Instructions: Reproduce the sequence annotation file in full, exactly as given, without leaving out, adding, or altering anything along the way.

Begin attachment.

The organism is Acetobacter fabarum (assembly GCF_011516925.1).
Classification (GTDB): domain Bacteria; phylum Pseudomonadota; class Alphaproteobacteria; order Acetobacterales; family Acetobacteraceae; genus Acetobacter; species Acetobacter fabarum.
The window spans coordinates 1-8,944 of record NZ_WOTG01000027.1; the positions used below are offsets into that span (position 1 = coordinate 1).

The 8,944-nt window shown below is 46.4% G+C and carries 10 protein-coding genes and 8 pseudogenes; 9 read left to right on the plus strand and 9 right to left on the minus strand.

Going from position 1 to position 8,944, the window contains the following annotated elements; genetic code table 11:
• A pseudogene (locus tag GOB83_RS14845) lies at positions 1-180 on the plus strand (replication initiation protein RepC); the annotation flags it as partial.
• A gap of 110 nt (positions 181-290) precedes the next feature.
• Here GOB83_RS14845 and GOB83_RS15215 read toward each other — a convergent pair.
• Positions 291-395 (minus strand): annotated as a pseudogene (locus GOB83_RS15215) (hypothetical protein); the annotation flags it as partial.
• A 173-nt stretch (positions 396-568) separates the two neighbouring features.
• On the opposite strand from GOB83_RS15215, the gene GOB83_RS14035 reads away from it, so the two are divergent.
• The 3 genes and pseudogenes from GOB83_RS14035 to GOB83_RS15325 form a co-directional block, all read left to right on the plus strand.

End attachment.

The organism is Acetobacter fabarum (assembly GCF_011516925.1).
Classification (GTDB): domain Bacteria; phylum Pseudomonadota; class Alphaproteobacteria; order Acetobacterales; family Acetobacteraceae; genus Acetobacter; species Acetobacter fabarum.
The window spans coordinates 1-8,944 of record NZ_WOTG01000027.1; the positions used below are offsets into that span (position 1 = coordinate 1).

The 8,944-nt window shown below is 46.4% G+C and carries 10 protein-coding genes and 8 pseudogenes; 9 read left to right on the plus strand and 9 right to left on the minus strand.

Going from position 1 to position 8,944, the window contains the following annotated elements; genetic code table 11:
• A pseudogene (locus tag GOB83_RS14845) lies at positions 1-180 on the plus strand (replication initiation protein RepC); the annotation flags it as partial.
• A gap of 110 nt (positions 181-290) precedes the next feature.
• Here GOB83_RS14845 and GOB83_RS15215 read toward each other — a convergent pair.
• Positions 291-395 (minus strand): annotated as a pseudogene (locus GOB83_RS15215) (hypothetical protein); the annotation flags it as partial.
• A 173-nt stretch (positions 396-568) separates the two neighbouring features.
• On the opposite strand from GOB83_RS15215, the gene GOB83_RS14035 reads away from it, so the two are divergent.
• The 3 genes and pseudogenes from GOB83_RS14035 to GOB83_RS15325 form a co-directional block, all read left to right on the plus strand.